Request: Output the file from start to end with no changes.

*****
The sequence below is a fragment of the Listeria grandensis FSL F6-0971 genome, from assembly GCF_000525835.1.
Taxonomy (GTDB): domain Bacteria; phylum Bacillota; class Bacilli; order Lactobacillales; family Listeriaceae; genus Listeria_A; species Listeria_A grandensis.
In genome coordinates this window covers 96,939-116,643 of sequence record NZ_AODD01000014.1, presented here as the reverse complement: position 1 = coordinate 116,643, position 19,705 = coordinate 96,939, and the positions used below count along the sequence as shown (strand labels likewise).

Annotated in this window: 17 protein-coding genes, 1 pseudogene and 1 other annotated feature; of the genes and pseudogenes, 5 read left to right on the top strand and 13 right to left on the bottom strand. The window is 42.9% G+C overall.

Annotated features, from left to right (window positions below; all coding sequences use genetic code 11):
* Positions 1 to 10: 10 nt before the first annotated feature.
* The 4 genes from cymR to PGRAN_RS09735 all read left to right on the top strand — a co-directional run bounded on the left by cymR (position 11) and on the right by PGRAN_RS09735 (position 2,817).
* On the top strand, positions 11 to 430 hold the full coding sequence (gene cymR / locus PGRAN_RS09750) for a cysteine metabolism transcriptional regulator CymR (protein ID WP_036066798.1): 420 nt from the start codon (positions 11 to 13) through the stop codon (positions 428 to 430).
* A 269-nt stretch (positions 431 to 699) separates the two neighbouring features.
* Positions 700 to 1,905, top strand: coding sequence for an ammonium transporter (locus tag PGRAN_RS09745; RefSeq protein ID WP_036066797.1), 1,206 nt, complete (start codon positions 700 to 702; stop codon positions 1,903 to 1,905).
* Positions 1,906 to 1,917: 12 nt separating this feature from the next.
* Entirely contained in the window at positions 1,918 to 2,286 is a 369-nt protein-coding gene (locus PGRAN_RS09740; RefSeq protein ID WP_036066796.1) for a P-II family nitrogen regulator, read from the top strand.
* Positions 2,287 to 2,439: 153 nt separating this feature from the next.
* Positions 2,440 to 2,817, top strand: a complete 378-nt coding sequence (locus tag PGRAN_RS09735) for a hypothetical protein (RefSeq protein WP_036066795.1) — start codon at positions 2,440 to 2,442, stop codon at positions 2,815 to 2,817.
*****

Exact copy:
The sequence below is a fragment of the Listeria grandensis FSL F6-0971 genome, from assembly GCF_000525835.1.
Taxonomy (GTDB): domain Bacteria; phylum Bacillota; class Bacilli; order Lactobacillales; family Listeriaceae; genus Listeria_A; species Listeria_A grandensis.
In genome coordinates this window covers 96,939-116,643 of sequence record NZ_AODD01000014.1, presented here as the reverse complement: position 1 = coordinate 116,643, position 19,705 = coordinate 96,939, and the positions used below count along the sequence as shown (strand labels likewise).

Annotated in this window: 17 protein-coding genes, 1 pseudogene and 1 other annotated feature; of the genes and pseudogenes, 5 read left to right on the top strand and 13 right to left on the bottom strand. The window is 42.9% G+C overall.

Annotated features, from left to right (window positions below; all coding sequences use genetic code 11):
* Positions 1 to 10: 10 nt before the first annotated feature.
* The 4 genes from cymR to PGRAN_RS09735 all read left to right on the top strand — a co-directional run bounded on the left by cymR (position 11) and on the right by PGRAN_RS09735 (position 2,817).
* On the top strand, positions 11 to 430 hold the full coding sequence (gene cymR / locus PGRAN_RS09750) for a cysteine metabolism transcriptional regulator CymR (protein ID WP_036066798.1): 420 nt from the start codon (positions 11 to 13) through the stop codon (positions 428 to 430).
* A 269-nt stretch (positions 431 to 699) separates the two neighbouring features.
* Positions 700 to 1,905, top strand: coding sequence for an ammonium transporter (locus tag PGRAN_RS09745; RefSeq protein ID WP_036066797.1), 1,206 nt, complete (start codon positions 700 to 702; stop codon positions 1,903 to 1,905).
* Positions 1,906 to 1,917: 12 nt separating this feature from the next.
* Entirely contained in the window at positions 1,918 to 2,286 is a 369-nt protein-coding gene (locus PGRAN_RS09740; RefSeq protein ID WP_036066796.1) for a P-II family nitrogen regulator, read from the top strand.
* Positions 2,287 to 2,439: 153 nt separating this feature from the next.
* Positions 2,440 to 2,817, top strand: a complete 378-nt coding sequence (locus tag PGRAN_RS09735) for a hypothetical protein (RefSeq protein WP_036066795.1) — start codon at positions 2,440 to 2,442, stop codon at positions 2,815 to 2,817.